Global Warming in the North:
Extreme Climate, Unpredictable Change

Author: Jennifer Jozic, Centre for Studies in Agriculture, Law and the Environment Page 1 | Page 2 | Page 3



Al Purdy, Canadian poet and dreamer, had dreamed of seeing the high North as a child in the 1920s. When he finally arrived in the North forty years ago, he was thrilled to find much of the Arctic exactly as he had envisioned it. “The true north strong and choked with ice,” is how he described the village of Pangnirtung in his diary, and he enthused about his opportunity to “drift with the tides on Cumberland Sound and its blue fiord, [where] bergs and growlers are always in sight, even at the height of summer. They range in size all the way from bucket sized ice cubes too large for a martini, to bergs a couple of hundred feet across.”

The Arctic will continue to provide experiences very similar to Purdy’s in landscapes full of icy expanses and cool northern seas. However, during the last several decades the climate in the region has begun to change. Familiar cold weather characteristics are giving way to warmer, more problematic environmental conditions. Melting permafrost and erratic seasonal changes are straining transportation systems and threatening the livelihoods of residents.


Ice Formation at Cornwallis Island

The changing climate is rapidly altering the North and all predictions seem certain that the trends will continue for at least the next few decades. Seasonal ice may soon disappear from Hudson's Bay creating a viable Northwest Passage. There is some historical irony that Nature might soon provide what was so ardently sought by European adventurers over three centuries ago. Global weather systems that have depended on the Arctic to “refrigerate” and sink salt water and carbon dioxide are also likely to be affected. The magnitude of these changes has not yet been comprehended.

The Inuit, however, are acutely aware of the irrevocable changes occurring in their homeland. The lifestyle of the Inuit is based on traditional activities and is characterized by co-existing with extreme, but predictable, conditions. Arctic warming is making Inuit lives unpredictable and their small communities may, in fact, be faced with having certainty disappear altogether.

Transportation by land is becoming increasingly difficult. Snowmobiles and dog sleds are reliable in cold weather conditions but cannot function well in a wet and muddy environment. Hunting generally requires the presence of some ice because predators, both human and animal, use floating ice as a platform to obtain their aquatic prey. Even tourism requires a certain level of “frostiness” because visitors such as Al Purdy arrive expecting to see trademark wildlife such as polar bears, walrus and seals.


Both hunting and tourism depend upon the presence of trademark wildlife.

Seasonal Variety in the Arctic

The Arctic has two relatively warm seasons and two extremely cold seasons. Even the warm seasons do not offer the same kind of temperatures that are expected in the south and it rarely becomes warm enough to wear short sleeves anywhere in the Arctic or sub-arctic. This is because the angle of sunlight is more pronounced, resulting in weaker rays.

Spring arrives with the break-up of the ice and the return of migratory birds from the south. During the warm seasons large quantities of surface water appear as a result of melting snow. The newly formed water percolates through the active layer of the surface but is unable to penetrate into the permafrost. Since the water cannot be absorbed the pools of water form on the surface. Arctic summer supports a greater variety of wildlife and travel by boat becomes possible. Tundra vegetation flourishes and a large number of insects emerge in the marshlands.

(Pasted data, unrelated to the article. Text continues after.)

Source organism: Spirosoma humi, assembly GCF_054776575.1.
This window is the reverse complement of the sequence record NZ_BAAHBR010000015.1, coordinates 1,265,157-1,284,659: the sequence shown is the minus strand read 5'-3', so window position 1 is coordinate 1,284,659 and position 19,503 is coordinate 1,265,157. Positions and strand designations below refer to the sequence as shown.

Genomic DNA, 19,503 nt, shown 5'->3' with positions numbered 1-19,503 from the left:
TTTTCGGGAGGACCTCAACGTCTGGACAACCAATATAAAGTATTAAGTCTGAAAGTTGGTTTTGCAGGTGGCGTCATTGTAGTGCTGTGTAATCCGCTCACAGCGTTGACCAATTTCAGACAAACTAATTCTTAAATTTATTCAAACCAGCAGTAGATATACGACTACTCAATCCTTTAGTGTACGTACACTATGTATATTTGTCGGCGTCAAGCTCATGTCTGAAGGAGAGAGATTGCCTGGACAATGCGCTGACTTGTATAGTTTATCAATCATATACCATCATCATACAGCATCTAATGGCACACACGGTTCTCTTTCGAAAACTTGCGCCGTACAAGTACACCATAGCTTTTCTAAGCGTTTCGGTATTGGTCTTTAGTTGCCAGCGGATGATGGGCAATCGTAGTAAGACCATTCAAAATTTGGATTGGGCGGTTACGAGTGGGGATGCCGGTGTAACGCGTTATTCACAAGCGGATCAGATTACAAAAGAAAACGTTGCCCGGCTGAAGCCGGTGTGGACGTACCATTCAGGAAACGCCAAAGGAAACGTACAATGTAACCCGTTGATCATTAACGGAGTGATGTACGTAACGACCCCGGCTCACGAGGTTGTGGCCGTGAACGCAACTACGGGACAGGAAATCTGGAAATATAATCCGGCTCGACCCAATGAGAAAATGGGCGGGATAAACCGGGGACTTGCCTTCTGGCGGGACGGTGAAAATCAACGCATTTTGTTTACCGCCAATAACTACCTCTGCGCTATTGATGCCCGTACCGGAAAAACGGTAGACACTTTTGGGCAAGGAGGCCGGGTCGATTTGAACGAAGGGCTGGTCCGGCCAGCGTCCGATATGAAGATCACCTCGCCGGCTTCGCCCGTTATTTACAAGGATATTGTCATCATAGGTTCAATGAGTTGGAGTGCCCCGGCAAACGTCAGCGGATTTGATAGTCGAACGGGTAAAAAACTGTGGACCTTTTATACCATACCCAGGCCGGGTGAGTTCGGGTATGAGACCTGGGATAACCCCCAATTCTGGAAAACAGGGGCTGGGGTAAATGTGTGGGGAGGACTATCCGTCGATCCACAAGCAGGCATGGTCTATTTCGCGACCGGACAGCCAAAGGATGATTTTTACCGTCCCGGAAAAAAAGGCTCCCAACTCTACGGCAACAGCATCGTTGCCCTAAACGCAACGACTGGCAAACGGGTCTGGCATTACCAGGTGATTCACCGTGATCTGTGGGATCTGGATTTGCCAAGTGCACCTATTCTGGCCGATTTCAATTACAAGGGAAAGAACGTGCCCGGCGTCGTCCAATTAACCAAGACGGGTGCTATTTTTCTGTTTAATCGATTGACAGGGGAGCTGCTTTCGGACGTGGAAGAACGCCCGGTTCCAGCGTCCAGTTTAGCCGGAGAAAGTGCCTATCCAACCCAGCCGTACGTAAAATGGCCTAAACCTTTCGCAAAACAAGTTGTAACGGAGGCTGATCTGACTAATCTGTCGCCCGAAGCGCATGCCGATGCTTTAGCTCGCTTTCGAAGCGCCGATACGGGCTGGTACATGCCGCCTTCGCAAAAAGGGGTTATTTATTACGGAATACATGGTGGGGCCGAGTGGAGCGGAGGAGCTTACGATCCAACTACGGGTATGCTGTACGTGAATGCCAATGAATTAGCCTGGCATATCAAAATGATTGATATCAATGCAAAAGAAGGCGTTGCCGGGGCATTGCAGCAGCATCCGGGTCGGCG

The Warm Seasons in the North

With climate change the warm seasons are becoming longer, and more high latitude storms are occurring because average sea level pressure has dropped over the central Arctic Ocean. Air masses from the Arctic coast are melting sections of sea ice and are driving much of the remainder away from the shore.

The warming climate has made the transitional periods between seasons longer, more pronounced, and very difficult to cope with. Melting permafrost and occasional thunderstorms (a relatively new phenomenon so far north) are creating muddy landscapes which destroy roads, damage vehicles and remove the habitat of rodents that were previously able to burrow into the permafrost.


Sea Ice at Itivia

In the past two decades:

In contrast the cold seasons are becoming shorter and less extreme. Autumn in the Arctic is prime hunting season for northern residents. At this time animals like polar bears and caribou have ‘fattened up’ for the winter, providing greater returns on meat than if they were caught during the spring and summer. Fall, with its relatively short length and lower temperatures, quickly gives way to winter. South of the tree line winter is noted for its inconveniences such as the need to clear roads and heat houses, but in the Arctic winter is associated with certain advantages. Ice becomes available for household use and ice roads can be constructed for vehicle transport. Residents are able to move around by skidoo and, occasionally, by dogsled.

Winter Conveniences

Scientists continue to track the impact these changes have made on Arctic flora and fauna such as ice algae, walrus and polar bear populations. They are maintaining dialogue with Arctic residents about their observations and experiences.

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